Of mice and pain:
study of a higher order
It hurts to be smart. That's one conclusion from the latest study of so-called Doogie mice - "smart" rodents that are genetically engineered to have enhanced memory and learning skills.
Along with those extra IQ points, researchers have found, comes an added sensitivity to pain.
The new work offers a sobering lesson about the difficulty of enhancing certain brain functions without simultaneously taking a toll on others. It might temper any momentum to engineering genetic enhancements into people. Doogie mice, named after the main character in the television show Doogie Howser, MD, made a big splash when they were introduced to the world in September 1999.
Having been endowed with extra copies of a gene involved in memory formation, the animals outperformed their normal counterparts on a variety of tasks.
They were better at recognising objects they had seen before, remembered painful experiences longer and recalled with greater accuracy the location of submerged platforms in milky water.
Some scientists sniffed at the suggestion that the mice were brainy, noting intelligence was much more than a collection of four or five mental skills.
Nonetheless, the work was the first to show that, by adding a few extra copies of a single gene to an embryo, researchers improved an animal's performance on a range of memory and learning tasks.
Some suggested drugs designed to mimic the gene's effects might help Alzheimer's patients. The new work hints it won't be that easy.
Min Zhou and his colleagues at Washington University School of Medicine in St Louis assessed how Doogie mice responded to tissue damage and inflammation.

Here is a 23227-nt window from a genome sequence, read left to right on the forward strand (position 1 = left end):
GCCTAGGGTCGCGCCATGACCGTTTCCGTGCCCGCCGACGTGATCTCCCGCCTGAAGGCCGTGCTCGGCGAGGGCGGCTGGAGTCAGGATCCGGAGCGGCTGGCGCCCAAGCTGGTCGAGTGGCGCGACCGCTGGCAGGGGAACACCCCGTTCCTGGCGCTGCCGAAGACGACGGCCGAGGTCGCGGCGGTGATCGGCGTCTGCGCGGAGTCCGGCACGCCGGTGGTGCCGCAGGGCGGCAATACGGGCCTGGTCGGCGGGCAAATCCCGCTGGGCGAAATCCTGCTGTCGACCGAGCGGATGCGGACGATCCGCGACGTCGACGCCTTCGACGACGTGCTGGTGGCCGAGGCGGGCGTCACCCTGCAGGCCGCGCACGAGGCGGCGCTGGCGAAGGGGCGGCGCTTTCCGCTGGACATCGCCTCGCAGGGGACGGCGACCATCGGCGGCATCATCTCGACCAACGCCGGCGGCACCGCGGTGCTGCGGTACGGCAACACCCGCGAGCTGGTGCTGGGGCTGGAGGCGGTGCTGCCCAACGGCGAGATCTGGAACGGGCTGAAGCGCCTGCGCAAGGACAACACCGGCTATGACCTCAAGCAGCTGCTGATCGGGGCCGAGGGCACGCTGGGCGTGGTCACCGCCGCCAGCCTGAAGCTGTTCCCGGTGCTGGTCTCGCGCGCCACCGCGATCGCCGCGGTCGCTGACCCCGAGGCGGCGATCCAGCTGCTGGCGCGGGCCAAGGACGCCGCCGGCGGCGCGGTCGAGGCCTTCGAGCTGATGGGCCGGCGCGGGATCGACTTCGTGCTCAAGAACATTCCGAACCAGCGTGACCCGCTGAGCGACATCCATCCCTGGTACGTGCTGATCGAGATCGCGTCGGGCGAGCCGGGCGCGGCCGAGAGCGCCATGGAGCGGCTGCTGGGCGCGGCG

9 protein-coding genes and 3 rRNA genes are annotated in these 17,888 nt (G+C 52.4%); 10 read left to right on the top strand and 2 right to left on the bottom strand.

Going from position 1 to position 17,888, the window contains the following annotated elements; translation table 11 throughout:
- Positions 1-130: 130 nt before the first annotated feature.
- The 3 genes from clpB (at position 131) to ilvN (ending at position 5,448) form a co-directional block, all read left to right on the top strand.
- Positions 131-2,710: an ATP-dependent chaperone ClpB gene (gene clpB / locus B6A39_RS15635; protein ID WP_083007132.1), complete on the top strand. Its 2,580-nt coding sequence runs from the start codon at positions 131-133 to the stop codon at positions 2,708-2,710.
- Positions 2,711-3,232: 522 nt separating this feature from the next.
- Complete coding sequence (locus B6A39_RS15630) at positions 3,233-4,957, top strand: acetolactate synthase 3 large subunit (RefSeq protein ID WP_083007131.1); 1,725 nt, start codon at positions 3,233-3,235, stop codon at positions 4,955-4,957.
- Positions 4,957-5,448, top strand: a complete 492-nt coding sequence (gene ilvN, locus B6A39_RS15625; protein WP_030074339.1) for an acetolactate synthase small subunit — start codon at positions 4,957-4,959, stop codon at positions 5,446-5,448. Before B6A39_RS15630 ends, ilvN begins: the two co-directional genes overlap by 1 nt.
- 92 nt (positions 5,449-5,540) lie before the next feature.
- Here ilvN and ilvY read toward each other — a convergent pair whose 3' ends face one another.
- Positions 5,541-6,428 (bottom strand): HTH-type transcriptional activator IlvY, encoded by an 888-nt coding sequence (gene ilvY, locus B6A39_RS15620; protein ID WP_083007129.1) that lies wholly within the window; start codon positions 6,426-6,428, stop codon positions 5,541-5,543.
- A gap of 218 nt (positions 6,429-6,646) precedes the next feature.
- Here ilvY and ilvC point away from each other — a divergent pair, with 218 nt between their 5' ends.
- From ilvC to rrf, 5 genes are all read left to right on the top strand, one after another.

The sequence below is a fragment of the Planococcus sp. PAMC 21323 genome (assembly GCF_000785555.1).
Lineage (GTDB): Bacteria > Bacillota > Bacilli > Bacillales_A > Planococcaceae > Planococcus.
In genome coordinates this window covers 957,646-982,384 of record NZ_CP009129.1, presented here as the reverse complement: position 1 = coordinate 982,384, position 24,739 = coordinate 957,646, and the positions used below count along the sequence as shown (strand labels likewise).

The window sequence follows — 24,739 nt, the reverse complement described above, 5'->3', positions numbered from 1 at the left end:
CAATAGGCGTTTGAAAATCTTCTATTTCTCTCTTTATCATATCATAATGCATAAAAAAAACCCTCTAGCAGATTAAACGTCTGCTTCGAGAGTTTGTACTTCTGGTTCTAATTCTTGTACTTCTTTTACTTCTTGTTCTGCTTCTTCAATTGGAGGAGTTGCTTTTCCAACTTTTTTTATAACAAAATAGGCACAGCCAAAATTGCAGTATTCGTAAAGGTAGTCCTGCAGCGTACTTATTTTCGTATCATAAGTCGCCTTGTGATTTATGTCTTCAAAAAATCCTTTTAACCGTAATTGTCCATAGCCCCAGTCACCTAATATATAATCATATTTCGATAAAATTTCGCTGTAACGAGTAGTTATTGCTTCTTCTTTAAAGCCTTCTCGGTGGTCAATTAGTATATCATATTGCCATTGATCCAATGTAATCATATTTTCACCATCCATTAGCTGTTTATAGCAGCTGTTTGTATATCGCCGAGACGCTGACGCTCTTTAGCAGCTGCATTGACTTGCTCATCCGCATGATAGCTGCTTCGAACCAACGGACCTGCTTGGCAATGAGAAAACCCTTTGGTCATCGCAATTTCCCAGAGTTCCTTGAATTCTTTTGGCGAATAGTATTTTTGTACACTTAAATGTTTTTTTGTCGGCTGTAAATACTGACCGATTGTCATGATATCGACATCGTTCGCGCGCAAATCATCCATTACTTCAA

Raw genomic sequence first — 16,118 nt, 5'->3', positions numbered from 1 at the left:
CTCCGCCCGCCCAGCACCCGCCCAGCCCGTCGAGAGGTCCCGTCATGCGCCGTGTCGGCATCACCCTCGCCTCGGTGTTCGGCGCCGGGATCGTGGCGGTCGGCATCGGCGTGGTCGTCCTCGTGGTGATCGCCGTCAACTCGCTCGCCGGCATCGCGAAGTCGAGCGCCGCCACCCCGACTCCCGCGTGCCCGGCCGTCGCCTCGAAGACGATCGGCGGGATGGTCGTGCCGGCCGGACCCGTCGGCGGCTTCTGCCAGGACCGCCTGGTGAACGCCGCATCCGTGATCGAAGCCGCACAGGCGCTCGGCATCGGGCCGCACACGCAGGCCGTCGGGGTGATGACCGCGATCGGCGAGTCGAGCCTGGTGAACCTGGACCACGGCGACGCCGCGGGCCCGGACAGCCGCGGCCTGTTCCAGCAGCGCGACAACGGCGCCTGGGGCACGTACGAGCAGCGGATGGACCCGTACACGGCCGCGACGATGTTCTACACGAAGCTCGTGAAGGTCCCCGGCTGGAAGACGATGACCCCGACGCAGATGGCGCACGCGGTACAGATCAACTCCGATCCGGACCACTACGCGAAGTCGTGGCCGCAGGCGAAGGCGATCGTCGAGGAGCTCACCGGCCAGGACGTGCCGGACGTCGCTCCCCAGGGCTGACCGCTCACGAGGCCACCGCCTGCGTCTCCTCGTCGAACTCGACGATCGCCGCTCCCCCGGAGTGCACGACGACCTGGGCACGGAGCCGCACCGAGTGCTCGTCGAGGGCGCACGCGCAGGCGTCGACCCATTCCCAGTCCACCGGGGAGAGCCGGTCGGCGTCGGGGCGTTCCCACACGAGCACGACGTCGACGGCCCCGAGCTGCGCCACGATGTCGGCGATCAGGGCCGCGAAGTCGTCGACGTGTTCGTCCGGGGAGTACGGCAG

They suspected that pain caused by those types of injury might be controlled by the same "NR2B receptor" Doogie mice are overendowed with and that gives them their superior memories.
NR2B receptors are proteins that act as "coincidence detectors" in the brain. They recognise, for example, when a certain sound is linked to the arrival of food and help consolidate such coincidences into learnt associations.
The researchers subjected the mice to stimuli that caused either short-term or long-term pain.
They heated the animals' tails, poked their foot pads with stiff fibres and injected their paws with irritating solutions. Then they used neurological tests to see how the animals' brains responded and tracked their behavior.
Those tests indicated that, compared with normal mice, Doogie mice were equally sensitive to short-term pain. But chronic inflammatory pain, such as that caused by the injected irritants, lasted longer in Doogie mice.
"Our results suggest that a genetic manipulation conferring enhanced cognitive abilities may also provide unintended traits, such as increased susceptibility to persistent pain," the team reports in yesterday's issue of the journal Nature Neuroscience.
Joe Tsien, the Princeton scientist who led the creation of Doogie mice, said he wasn't convinced the mice felt more pain.
But several scientists said the new study offered strong substantiation that a Doogie mouse's pain was real.
"This is very convincing evidence" that the mice had prolonged chronic pain responses, said James L. McGaugh, a neuroscientist at the University of California at Irvine.
"Most of our brain regions are multipurpose. These things are all intertwined," he said.
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